With an annual highway death toll of 40,000 in this country (down from 50,000 a few years ago, thanks to safer vehicles and highways and better policing), the lives lost in the attack amount to about three weeks worth of highway fatalities.
Using the standard estimate that Americans average about a million dollars each in lifetime earnings, that amounts to a potential productivity loss of $40 billion. Cut that number in half on the assumption that the victims had completed half of their careers, and you still have an annual loss of $20 billion.
But these numbers don't tell the emotional side of the story. What really happened on Sept. 11 is that we discovered to our dismay how vulnerable we are. All our wealth and military prowess, which we used so effectively in the Cold War, proved inadequate in this changed environment.
At the risk of using a discredited Vietnam-era metaphor, I think we're going to have to change some hearts and minds if we're going to be successful in our efforts.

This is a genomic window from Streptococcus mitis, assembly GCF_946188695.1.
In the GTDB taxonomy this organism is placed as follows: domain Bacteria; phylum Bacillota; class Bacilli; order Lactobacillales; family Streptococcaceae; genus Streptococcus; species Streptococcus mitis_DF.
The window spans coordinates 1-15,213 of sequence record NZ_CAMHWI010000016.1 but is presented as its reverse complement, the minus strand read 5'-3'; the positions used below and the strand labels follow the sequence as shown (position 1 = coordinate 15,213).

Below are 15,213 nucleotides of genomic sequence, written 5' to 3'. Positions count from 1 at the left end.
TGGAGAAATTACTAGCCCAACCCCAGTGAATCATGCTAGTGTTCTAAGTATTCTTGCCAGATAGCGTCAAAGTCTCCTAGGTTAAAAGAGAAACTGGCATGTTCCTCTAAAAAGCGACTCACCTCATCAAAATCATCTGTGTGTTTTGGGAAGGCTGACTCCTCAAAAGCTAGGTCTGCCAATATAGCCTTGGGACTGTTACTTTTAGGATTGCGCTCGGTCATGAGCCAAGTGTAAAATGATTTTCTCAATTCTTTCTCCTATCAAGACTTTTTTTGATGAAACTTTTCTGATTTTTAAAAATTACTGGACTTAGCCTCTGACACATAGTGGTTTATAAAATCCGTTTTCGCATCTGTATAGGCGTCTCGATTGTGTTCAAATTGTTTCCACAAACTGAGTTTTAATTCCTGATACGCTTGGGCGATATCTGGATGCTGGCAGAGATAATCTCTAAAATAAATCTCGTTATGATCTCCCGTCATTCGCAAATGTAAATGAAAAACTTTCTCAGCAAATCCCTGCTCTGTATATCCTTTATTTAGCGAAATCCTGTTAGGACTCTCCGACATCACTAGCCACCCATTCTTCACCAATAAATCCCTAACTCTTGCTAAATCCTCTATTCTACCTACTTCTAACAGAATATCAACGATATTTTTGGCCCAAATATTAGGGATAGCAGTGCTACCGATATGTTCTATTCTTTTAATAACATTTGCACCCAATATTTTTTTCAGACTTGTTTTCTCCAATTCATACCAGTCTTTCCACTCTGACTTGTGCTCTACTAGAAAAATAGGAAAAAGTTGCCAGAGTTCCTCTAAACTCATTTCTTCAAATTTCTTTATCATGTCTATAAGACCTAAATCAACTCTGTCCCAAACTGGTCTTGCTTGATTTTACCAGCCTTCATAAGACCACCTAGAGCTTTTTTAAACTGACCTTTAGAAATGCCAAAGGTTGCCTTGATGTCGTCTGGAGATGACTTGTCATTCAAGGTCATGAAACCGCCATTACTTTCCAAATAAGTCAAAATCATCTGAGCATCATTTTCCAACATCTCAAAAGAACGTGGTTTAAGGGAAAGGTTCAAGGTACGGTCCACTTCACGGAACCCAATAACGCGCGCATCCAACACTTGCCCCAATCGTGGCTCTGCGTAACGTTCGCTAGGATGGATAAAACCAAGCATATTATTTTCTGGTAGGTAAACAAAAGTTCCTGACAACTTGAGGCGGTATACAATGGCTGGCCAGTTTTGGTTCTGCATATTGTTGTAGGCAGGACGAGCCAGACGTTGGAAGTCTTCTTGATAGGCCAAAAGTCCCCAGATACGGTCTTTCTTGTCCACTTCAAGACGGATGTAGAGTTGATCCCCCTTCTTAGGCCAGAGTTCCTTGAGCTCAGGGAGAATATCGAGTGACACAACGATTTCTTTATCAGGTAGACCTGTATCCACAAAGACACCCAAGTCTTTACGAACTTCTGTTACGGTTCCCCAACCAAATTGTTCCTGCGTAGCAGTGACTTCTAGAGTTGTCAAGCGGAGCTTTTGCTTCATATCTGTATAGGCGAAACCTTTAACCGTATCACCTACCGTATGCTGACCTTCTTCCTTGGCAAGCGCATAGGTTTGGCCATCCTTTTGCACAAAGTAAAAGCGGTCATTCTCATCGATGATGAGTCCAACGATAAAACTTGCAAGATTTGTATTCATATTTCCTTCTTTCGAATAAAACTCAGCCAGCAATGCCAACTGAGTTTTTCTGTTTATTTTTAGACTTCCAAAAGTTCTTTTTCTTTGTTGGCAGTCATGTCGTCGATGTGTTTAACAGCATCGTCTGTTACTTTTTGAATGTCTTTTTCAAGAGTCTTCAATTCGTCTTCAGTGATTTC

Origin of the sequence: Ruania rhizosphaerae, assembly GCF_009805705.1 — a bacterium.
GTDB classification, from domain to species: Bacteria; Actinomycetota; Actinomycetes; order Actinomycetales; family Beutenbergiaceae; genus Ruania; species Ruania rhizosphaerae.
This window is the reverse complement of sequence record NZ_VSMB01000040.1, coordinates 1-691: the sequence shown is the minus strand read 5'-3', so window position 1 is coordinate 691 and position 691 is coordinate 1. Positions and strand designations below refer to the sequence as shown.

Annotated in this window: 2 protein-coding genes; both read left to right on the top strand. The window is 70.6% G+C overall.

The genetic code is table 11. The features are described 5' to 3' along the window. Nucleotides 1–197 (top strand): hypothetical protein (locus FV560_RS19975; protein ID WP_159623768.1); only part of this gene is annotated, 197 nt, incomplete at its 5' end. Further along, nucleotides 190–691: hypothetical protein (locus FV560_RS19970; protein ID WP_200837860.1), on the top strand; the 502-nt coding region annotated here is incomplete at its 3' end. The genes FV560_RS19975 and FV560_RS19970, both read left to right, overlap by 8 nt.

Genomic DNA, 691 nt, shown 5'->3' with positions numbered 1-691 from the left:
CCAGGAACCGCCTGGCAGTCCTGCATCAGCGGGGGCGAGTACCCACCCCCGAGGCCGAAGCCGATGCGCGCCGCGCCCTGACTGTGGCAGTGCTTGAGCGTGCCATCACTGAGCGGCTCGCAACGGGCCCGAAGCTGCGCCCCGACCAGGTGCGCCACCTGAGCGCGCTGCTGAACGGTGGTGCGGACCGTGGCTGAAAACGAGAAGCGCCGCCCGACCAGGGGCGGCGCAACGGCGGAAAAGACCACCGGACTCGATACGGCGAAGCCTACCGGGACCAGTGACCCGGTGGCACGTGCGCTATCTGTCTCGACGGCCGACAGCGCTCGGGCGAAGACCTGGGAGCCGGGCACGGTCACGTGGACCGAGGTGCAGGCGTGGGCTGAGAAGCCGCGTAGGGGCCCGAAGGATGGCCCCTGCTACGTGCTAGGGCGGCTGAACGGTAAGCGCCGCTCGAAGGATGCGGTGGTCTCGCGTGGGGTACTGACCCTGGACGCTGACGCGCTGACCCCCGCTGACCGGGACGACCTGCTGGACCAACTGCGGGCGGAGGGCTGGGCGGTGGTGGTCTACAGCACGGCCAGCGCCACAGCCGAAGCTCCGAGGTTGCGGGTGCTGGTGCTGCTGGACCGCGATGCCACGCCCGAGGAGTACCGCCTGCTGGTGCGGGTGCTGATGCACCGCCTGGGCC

In his 2000 book, Nonzero, Robert Wright, former senior editor at The New Republic, argues that there has been an ongoing evolution of human behavior dating back to pre-agricultural days away from the concept of the zero-sum game, in which an inch gained by one side is of necessity an inch lost be the other.
The key to making this happen, according to Wright, is improved communication that reassures each side in a confrontation that they're better off cooperating than trying to grab it all.
We certainly don't lack the communications capabilities in our ever-shrinking world, and I think we Americans have a valid story to tell. Our peaceful intentions, always backed by military force as needed, are well known around the world.
That's how I envision a total response to the terrorism problem. Call it a carrot-and-stick approach if you will, but I think we need to reach out to the world's rational elements in what has become at least a temporary reversal of the trend toward greater global cooperation.